I do think that your idea would even the playing field. Parents no longer should have to pay to unload their daughters on some lusting male. And females should no longer be burdens or sex objects but equal partners in any relationships. And males who want the "extra privileges" but not the wedding should be turned out to find their own way.

In an ideal world, women would be equals in every way to men but that ideality has not yet arrived so couples must stumble along getting and giving what is doable. But, the stronger, the more desirable the woman, the more equal she can be. And the weaker, the less desirable the women, the less equal she will be.

Times are a changing but weddings are still lots of give and lots of take and the new millennia in equality has not arrived but it is a comin' down the tracks and will be arriving at the station sooner than many folks would like.

Give a little, get a little and happiness will be yours,




More Steven Wright Wisedom


I had some eyeglasses. I was walking down the street when suddenly the prescription ran out.
Steven Wright

I had to stop driving my car for a while... the tires got dizzy.
Steven Wright

I have an answering machine in my car. It says, I'm home now. But leave a message and I'll call when I'm out.
Steven Wright

I have an existential map. It has 'You are here' written all over it.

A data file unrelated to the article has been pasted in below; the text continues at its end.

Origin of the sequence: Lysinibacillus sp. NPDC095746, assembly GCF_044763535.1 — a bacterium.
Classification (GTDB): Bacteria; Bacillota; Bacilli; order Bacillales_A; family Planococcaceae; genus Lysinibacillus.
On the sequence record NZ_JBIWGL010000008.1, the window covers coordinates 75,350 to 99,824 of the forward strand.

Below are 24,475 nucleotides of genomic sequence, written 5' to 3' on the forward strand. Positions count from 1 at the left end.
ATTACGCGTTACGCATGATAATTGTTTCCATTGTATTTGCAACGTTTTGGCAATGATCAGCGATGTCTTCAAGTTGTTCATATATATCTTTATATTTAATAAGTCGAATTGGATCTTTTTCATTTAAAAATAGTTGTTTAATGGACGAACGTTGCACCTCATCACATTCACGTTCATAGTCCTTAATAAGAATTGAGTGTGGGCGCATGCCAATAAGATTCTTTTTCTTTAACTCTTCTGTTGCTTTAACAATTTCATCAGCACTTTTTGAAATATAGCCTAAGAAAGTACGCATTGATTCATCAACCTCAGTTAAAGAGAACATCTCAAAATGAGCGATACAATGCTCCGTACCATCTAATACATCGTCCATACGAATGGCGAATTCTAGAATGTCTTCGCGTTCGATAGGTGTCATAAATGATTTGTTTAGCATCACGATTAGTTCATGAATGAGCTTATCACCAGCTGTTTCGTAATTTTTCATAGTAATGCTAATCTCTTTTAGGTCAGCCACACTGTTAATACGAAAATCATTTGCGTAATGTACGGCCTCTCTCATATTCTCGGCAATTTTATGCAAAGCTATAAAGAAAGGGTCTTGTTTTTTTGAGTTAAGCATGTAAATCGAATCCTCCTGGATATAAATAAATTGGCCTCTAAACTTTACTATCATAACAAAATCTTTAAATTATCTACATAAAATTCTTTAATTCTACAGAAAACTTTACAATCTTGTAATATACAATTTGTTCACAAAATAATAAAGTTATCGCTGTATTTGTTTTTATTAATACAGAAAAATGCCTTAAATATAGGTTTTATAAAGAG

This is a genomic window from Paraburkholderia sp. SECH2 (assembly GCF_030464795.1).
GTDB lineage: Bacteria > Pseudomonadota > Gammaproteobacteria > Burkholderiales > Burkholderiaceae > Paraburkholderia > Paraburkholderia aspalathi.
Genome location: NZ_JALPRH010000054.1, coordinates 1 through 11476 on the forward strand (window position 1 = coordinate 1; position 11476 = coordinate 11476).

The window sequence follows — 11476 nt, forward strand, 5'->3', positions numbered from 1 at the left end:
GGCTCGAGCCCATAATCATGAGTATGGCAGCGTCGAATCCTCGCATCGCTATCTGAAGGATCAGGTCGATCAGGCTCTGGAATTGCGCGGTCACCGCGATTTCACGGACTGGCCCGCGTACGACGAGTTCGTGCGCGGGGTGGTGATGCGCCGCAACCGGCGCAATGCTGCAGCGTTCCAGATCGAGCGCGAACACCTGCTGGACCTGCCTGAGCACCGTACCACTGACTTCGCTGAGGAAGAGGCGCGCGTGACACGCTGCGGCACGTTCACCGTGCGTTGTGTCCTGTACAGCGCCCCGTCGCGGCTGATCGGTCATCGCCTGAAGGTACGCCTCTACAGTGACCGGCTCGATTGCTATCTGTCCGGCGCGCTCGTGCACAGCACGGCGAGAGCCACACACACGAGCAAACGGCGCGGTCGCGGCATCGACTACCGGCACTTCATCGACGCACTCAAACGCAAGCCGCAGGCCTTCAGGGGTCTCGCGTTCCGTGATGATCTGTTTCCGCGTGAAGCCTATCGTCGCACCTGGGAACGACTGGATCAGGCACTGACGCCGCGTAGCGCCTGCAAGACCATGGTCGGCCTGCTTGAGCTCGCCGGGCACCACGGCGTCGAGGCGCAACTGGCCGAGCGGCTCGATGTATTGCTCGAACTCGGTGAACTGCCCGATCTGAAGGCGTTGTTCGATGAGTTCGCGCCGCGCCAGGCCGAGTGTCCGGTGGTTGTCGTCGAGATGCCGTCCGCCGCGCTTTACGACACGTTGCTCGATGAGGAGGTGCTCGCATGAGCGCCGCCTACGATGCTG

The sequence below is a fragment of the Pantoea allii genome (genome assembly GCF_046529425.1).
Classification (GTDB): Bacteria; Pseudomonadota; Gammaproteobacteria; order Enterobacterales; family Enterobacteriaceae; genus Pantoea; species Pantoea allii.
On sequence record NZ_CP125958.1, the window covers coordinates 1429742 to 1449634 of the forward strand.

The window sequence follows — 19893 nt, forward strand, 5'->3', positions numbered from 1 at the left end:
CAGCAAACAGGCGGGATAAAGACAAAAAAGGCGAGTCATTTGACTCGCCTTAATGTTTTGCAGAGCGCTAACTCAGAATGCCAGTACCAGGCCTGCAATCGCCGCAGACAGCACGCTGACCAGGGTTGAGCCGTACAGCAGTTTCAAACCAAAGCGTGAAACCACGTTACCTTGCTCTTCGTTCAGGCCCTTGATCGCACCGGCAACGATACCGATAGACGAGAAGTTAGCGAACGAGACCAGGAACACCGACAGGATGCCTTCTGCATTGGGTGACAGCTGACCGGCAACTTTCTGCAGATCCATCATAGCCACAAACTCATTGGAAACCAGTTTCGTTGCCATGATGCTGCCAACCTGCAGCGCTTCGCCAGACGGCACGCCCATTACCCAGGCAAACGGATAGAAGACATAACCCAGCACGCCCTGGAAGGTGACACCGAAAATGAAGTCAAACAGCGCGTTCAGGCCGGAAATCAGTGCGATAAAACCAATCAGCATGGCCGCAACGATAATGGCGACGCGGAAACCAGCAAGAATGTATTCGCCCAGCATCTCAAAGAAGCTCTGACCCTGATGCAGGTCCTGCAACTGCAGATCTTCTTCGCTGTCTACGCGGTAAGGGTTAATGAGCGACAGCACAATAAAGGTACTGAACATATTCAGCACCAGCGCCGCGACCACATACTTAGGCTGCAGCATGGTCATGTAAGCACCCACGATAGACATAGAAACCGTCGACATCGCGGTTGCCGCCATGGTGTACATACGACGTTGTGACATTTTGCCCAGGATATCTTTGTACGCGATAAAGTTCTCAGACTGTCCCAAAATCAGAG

Steven Wright

I have the world's largest collection of seashells. I keep it on all the beaches of the world... perhaps you've seen it.
Steven Wright

I hooked up my accelerator pedal in my car to my brake lights. I hit the gas, people behind me stop, and I'm gone.
Steven Wright

I installed a skylight in my apartment... the people who live above me are furious!
Steven Wright

I intend to live forever. So far, so good.
Steven Wright

I invented the cordless extension cord.
Steven Wright

I like to reminisce with people I don't know.
Steven Wright

Add to Favorites
Send Comments to

"Everything in moderation -- including moderation."

Harvey Steiman

"Never be afraid to trust an unknown future to a known God."

Corrie Ten Boom

"Learning is not compulsory but neither is survival."

W. Edwards Deming

"Losers live in the past. Winners learn from the past and enjoy working in the present toward the future."

Denis Waitley

"A great fortune depends on luck, a small one on diligence."

Chinese proverb

"Character is always lost when a high ideal is sacrificed on the altar of conformity and popularity."


"The greatest waste in the world is the difference between what we are and what we could become."

Ben Herbster

"Youth is the time of getting, middle age of improving, and old age of spending."

Anne Bradstreet

"Genius hath electric power; which earth can never tame; bright suns may scorch and dark clouds lower; its flash is still the same."

Lydia M. Child

"Let's choose today to quench our thirst for the "good life" we thinks others lead by acknowledging the good that already exists in our lives. We can then offer the universe the gift of our grateful hearts."

Sarah Ban Breathnach

Sermon | Editorial | Opinion | Good News | Fiction | Advice
Copyright © 2004 - 2018